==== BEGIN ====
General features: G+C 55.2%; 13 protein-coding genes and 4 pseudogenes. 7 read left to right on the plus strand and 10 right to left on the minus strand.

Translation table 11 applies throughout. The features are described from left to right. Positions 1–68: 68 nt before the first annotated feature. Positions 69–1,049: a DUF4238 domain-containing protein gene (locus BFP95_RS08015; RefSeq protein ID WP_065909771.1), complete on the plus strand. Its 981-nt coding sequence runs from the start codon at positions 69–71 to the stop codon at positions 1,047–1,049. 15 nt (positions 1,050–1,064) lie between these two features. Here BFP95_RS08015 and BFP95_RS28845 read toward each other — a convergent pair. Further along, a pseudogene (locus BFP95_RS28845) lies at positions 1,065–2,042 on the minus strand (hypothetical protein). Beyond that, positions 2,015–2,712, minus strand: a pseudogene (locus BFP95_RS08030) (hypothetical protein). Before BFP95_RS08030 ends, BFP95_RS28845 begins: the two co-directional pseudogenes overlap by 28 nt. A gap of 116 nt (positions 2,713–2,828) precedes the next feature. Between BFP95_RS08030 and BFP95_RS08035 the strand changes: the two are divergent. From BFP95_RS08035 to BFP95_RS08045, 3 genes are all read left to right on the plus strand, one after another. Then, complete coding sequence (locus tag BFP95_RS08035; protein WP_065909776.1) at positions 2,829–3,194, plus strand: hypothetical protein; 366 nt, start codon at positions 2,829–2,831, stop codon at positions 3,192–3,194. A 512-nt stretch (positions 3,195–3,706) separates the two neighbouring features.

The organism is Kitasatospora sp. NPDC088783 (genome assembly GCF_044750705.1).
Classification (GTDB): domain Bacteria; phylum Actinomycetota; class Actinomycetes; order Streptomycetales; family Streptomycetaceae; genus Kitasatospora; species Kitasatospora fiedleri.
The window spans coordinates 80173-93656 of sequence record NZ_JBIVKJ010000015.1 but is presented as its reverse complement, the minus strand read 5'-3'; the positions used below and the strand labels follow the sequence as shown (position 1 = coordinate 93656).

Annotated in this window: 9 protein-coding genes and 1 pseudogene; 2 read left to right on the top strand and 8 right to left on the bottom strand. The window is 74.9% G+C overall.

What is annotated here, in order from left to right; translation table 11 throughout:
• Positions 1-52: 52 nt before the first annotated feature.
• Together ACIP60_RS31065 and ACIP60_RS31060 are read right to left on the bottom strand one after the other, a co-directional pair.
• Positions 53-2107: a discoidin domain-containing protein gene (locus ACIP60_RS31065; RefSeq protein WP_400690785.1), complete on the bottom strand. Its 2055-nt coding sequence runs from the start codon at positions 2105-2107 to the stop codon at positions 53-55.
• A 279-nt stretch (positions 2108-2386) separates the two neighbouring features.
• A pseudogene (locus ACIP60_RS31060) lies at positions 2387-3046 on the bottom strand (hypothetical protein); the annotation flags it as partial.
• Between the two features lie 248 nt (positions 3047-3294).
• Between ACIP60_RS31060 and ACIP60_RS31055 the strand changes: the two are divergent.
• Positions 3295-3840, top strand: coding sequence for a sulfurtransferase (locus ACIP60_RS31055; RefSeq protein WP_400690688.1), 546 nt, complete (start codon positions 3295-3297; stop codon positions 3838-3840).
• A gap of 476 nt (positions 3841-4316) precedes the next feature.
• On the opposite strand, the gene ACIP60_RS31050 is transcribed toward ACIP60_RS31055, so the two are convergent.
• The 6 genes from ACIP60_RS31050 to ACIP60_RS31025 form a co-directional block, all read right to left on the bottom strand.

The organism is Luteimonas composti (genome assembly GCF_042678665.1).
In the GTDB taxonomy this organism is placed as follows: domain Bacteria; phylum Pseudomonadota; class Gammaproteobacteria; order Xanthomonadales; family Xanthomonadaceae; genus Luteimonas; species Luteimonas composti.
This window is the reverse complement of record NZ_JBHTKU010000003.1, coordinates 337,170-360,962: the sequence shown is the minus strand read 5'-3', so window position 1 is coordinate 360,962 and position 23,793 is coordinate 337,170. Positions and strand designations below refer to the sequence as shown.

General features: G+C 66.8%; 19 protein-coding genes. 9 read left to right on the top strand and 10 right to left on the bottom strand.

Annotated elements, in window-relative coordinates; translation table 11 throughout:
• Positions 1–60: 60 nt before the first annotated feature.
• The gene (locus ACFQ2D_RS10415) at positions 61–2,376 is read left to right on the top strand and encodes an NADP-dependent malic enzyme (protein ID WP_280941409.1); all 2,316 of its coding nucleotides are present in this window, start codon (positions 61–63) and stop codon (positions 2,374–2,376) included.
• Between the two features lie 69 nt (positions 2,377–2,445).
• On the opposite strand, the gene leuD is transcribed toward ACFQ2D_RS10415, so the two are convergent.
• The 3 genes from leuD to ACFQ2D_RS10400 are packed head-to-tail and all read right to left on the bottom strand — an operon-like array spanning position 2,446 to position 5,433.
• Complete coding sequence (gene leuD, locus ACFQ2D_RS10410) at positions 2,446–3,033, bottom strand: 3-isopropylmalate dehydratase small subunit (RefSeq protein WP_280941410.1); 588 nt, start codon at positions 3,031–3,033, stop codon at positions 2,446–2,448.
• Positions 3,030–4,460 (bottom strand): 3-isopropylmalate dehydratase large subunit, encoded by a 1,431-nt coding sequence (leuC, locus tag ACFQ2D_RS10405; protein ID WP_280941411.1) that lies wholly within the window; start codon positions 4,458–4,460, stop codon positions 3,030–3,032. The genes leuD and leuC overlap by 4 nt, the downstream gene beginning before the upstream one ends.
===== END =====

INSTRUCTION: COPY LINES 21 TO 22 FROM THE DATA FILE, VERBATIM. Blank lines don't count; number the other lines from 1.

This window is the reverse complement of record NZ_JBHTKU010000003.1, coordinates 337,170-360,962: the sequence shown is the minus strand read 5'-3', so window position 1 is coordinate 360,962 and position 23,793 is coordinate 337,170. Positions and strand designations below refer to the sequence as shown.

General features: G+C 66.8%; 19 protein-coding genes. 9 read left to right on the top strand and 10 right to left on the bottom strand.